On my way home from the post office today I got “lost”, as I frequently do while trying to navigate the complicated streets of down-town Khon Kaen. Fortunately this time instead of going completely across town before figuring out how to get back on track, I only went in a circle once, then after realizing what I had done, made a turn the opposite way and thus arrived on the correct route once more.
My navigational difficulties have not always been that easily corrected.
Every day I drive 12 km round trip to Khon Kaen International School and back, usually in the blistering sun (as hot season is now mercilessly reigning in Thailand), so when I discovered one day that there was a road that went parallel to the road I usually turn on 1 km further, my mind immediately translated that into being a possible short cut. I couldn’t see the end of the road as I drove past it, but I could only assume that it would lead me to the road I needed to turn on later. If it did connect to my next turn, this route would cut off at least 1 or 2 km of drive time, so on a day that I didn’t have to be home immediately after teaching, I decided to explore this possible shortcut. Disclaimer: While I’ve never been so lost that I haven’t been able to find my way home, I am by no means directionally gifted. I may in fact be the opposite. But from my perspective, this road would have to intersect with the street I needed to turn on at some point, if it did indeed go straight, so there shouldn’t be that much danger in testing it out.
I drove for at least 15 minutes before I found myself in familiar territory again. And 15 extra minutes of driving in the hot sun is not something I want to repeat. This is what happened…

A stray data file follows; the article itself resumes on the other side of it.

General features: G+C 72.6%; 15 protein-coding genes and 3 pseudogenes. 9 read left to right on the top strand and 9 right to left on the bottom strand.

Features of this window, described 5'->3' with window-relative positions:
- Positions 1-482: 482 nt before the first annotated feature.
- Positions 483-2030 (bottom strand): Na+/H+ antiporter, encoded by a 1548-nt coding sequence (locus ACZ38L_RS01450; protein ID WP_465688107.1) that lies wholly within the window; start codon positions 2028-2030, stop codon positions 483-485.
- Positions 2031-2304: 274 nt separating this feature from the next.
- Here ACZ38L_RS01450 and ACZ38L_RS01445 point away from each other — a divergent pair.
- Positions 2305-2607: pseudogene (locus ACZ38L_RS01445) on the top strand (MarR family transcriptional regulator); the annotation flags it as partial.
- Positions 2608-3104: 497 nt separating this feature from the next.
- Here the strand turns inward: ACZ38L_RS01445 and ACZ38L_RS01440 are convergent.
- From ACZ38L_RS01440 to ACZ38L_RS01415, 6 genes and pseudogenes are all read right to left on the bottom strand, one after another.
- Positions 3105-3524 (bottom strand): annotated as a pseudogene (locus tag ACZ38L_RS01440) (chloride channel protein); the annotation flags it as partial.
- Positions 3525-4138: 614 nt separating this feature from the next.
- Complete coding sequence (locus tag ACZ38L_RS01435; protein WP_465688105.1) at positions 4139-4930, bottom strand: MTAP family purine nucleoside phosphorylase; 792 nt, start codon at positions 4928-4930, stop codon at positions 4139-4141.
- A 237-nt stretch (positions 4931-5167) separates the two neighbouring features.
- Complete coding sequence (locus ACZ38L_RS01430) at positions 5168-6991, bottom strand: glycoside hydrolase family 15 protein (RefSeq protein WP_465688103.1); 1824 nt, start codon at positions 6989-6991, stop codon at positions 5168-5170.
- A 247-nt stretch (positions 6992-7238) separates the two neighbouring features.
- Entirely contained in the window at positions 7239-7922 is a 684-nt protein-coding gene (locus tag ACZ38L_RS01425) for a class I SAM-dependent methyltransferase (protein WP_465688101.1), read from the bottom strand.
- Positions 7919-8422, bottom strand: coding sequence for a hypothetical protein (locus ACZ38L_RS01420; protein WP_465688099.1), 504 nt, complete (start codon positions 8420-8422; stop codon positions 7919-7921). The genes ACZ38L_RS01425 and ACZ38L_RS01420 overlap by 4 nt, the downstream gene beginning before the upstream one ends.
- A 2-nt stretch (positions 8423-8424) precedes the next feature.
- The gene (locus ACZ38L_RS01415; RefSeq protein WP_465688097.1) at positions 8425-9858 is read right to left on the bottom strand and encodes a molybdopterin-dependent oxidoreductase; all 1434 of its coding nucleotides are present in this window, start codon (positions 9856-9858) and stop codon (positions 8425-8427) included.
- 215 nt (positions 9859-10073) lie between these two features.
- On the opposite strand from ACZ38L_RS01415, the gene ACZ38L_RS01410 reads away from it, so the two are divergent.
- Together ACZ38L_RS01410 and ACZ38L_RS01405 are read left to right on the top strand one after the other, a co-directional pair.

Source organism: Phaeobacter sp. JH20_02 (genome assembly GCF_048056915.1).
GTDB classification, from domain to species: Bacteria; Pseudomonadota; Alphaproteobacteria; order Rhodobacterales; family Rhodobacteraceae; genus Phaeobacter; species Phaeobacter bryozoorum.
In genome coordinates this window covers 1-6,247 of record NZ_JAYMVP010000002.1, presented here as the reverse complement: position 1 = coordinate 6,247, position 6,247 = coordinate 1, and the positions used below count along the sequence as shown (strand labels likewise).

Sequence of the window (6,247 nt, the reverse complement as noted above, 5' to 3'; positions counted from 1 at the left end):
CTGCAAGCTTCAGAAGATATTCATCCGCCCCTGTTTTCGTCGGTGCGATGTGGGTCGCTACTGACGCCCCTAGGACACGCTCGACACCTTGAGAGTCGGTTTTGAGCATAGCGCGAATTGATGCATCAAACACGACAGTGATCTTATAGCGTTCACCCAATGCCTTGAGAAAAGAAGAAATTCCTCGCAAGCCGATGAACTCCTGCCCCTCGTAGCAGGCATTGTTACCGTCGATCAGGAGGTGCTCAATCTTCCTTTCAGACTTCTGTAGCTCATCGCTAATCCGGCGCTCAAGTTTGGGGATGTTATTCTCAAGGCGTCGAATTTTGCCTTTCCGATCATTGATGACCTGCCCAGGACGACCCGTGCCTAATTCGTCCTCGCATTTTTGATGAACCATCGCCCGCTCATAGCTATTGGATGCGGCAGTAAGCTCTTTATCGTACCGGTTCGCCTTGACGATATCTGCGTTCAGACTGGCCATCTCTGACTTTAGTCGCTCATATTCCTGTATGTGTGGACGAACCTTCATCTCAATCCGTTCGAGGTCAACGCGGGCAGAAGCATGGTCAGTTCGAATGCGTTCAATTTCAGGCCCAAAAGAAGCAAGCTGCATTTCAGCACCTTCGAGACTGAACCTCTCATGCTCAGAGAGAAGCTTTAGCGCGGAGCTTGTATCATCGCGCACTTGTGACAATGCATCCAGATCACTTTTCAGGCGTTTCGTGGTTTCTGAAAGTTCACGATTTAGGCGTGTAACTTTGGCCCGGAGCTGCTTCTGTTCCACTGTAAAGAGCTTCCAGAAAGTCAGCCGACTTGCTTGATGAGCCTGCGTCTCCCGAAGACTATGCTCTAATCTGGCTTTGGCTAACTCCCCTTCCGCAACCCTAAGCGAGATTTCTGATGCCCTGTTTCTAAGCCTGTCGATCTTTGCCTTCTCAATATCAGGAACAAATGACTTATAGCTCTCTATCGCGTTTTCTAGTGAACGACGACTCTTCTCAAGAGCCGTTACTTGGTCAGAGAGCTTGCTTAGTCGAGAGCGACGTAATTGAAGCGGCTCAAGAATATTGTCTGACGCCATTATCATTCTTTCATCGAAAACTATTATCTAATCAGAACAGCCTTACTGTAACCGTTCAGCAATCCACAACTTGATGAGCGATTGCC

As I began driving down the road, I realized that it wasn’t actually parallel with the main road; rather, it was more at an angle. Doesn’t matter, I thought, as long as it intersects with my route eventually. It didn’t. I got to a different intersection where it appeared that if I turned right, I would be going the right direction again. I turned right, but it still didn’t take me back to the road I was supposed to be on. That road ended up curving all sorts of directions until it the pavement disappeared and all that was left was a pothole-ridden, mud pit infested dirt road that even the locals don’t want to drive on. There were rice fields all around me, the houses were each at least half a kilometer apart, cows were in abundance, and every person I saw gave me this bemused look that seemed to mock me for getting lost in the most rural part of town. I could almost hear them saying to themselves, “Look at that poor farang. How on earth did she end up here?” How indeed.
My “shortcut” ended up taking me through multiple twists and turns, and the only thing that kept me from feeling totally lost was the sun beating down my back telling me I was at least going in the right direction towards home. Pretty soon, though, the road made a U-turn, and there were no other roads to turn on, so the sun was now in my eyes as I hopelessly bounced through potholes and mud puddles, hoping to arrive somewhere, anywhere, that would get me back on track. Eventually the dirt road turned back into pavement (a glorious thing indeed for one driving a motorbike), and the pavement led me back to the very same highway I had exited in order to take my “shortcut”. As it turns out, I had done a giant, winding U-turn that landed me about 1 km back from where I started. As I drove back down the highway, I now passed that “shortcut” road with a shudder, thinking to myself, “I will never do that again.” And yet, at the same time I couldn’t help but feel like if I tried going down that road again and turned left instead of right, maybe I would have ended up where I was supposed to be. Either way, I decided to play it safe and take the way I knew would get me home.